The FDA now reclassifies pelvic mesh as high risk. On January 4, 2016, the FDA announced that transvaginal or pelvic mesh used to treat pelvic organ prolapse (POP) will be reclassified as a high risk or class III device. The mesh previously held “moderate risk” or class II status. (See the FDA Release.)
The FDA is granting any makers of POP pelvic meshes that remain on the market (several have been withdrawn) 30 months to gather and submit proof that the devices they make are safe and effective. The FDA normally requires Premarket Approval (PMA) for class III medical devices, so this move is somewhat unprecedented.
Any new POP meshes will require their maker to submit a PMA before receiving FDA approval. All meshes, for both POP and stress urinary incontinence (SUI), were unleashed on the market under the aegis of the agency’s 510(k) approval process, which requires only that a device be ruled substantially similar to a predicate product already on the market.
Will mesh makers be able to demonstrate safety and efficacy through clinical trials? The bar is high. Clinical trials cost millions and typically take years to perform. A short cut for mesh makers may come from the FDA’s January 2012 ruling. At that time, the agency required mesh makers to conduct 522 post approval studies to test the safety and efficacy of mesh; those studies might be used as evidence by mesh makers.
POP vs. SUI Mesh
The order covers the larger pelvic meshes used for POP and not those used to treat stress urinary incontinence (SUI).
Pelvic mesh products used to treat stress urinary incontinence – often called mesh slings – remain classified at “moderate risk” or Class II status. Mesh makers can continue to introduce SUI meshes into the market under the 510(k) approval process if the makers claim their product is a “substantial equivalent” to another mesh already marketed.
FDA reclassifies pelvic Mesh as High Risk
William Maisel, MD, MPH, deputy director of science and chief scientist for the FDA’s Center for Devices and Radiological Health, praised the new classification in a news release: “These stronger clinical requirements will help to address the significant risks associated with surgical mesh for repair of pelvic organ prolapse.”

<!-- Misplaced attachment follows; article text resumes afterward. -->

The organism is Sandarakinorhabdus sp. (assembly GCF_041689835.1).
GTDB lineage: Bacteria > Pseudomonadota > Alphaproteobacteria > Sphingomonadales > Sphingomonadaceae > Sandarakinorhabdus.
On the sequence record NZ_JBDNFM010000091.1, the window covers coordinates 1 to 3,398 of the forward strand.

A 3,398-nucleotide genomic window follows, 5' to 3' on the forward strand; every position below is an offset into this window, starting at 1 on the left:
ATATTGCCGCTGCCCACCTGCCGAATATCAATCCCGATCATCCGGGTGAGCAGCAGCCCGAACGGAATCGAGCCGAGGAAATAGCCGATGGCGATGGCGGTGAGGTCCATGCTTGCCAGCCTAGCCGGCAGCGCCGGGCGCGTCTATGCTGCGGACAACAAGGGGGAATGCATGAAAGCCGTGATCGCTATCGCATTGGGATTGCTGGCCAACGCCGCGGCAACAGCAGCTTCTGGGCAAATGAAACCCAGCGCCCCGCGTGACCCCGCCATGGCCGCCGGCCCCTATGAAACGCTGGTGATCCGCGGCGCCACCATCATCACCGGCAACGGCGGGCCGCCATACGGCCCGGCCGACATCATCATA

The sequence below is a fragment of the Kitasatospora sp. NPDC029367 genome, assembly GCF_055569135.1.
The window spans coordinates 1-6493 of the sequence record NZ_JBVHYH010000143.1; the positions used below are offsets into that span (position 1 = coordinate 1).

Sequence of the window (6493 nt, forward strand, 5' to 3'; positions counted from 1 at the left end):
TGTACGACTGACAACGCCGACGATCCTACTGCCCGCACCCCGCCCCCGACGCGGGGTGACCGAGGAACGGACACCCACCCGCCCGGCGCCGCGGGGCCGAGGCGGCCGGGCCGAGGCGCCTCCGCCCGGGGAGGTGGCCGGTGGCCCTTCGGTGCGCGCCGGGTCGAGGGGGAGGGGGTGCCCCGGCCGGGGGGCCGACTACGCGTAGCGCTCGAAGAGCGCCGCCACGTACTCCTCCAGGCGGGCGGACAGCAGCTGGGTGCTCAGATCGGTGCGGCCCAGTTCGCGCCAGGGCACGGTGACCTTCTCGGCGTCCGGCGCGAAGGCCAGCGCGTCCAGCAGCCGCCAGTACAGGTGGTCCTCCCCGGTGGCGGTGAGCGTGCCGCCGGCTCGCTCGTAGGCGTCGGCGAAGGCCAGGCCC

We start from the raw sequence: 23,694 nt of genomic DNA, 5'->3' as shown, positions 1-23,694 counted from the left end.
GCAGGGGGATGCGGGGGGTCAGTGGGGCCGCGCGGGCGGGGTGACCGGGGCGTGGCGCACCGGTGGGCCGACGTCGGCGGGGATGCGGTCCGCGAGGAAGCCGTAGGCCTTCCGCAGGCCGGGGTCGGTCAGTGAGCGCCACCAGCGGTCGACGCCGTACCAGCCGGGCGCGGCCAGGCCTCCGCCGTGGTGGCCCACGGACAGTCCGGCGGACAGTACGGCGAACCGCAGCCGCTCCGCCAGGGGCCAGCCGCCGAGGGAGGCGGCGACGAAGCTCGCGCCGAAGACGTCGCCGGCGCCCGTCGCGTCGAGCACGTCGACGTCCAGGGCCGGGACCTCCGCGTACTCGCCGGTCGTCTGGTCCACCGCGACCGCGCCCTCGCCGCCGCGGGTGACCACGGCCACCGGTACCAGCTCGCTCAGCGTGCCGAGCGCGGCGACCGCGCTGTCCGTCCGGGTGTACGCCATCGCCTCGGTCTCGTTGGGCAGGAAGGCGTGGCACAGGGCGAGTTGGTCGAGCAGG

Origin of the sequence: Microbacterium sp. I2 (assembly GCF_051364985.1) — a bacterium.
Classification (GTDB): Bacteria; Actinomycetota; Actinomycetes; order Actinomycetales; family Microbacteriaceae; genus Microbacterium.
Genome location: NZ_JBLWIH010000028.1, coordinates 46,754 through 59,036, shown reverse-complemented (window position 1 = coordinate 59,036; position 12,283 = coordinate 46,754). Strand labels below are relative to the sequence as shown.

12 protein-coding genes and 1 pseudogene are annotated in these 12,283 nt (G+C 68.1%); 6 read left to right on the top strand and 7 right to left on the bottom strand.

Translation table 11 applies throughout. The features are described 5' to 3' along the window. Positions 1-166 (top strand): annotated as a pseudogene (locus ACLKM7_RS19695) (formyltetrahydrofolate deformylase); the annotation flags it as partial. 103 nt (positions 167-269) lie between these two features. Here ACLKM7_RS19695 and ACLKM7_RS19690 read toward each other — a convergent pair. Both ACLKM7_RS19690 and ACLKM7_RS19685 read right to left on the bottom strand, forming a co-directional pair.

Maisel added that the FDA intends to continue monitoring women implanted with mesh devices.
Thousands of Mesh Complaints not rare
FDA reports that it has received thousands of complaints regarding complications associated with pelvic mesh. Complications include mesh migration, erosion into other organs, chronic pain and infection, autoimmune reactions to the plastic mesh.
The reclassification follows two other pelvic mesh decisions from FDA. The agency declared in 2008 that complications from all meshes were “rare” and ruled that benefits likely outweighed risks. But then in July 2011, FDA reversed itself, announcing that complications from mesh implanted to treat POP were “not rare.” The agency ruled then, after receiving thousands of mesh complaints, that risks likely outweighed benefits.
The FDA order includes only those meshes which are implanted through the vagina, not those which are abdominally implanted.
Pelvic Mesh Deaths
Seven deaths from POP mesh surgery were reported from 2008-2010. According to the FDA’s web site, four deaths were due to post-operative medical complications.
Jane Akre of Mesh News desk reports that there were approximately 300,000 POP repairs in the U.S. in 2010 with about 70,000 using polypropylene (plastic) POP mesh. there are currently more than 80,000 pelvic mesh lawsuits filed in the multi district litigation court set in West Virginia.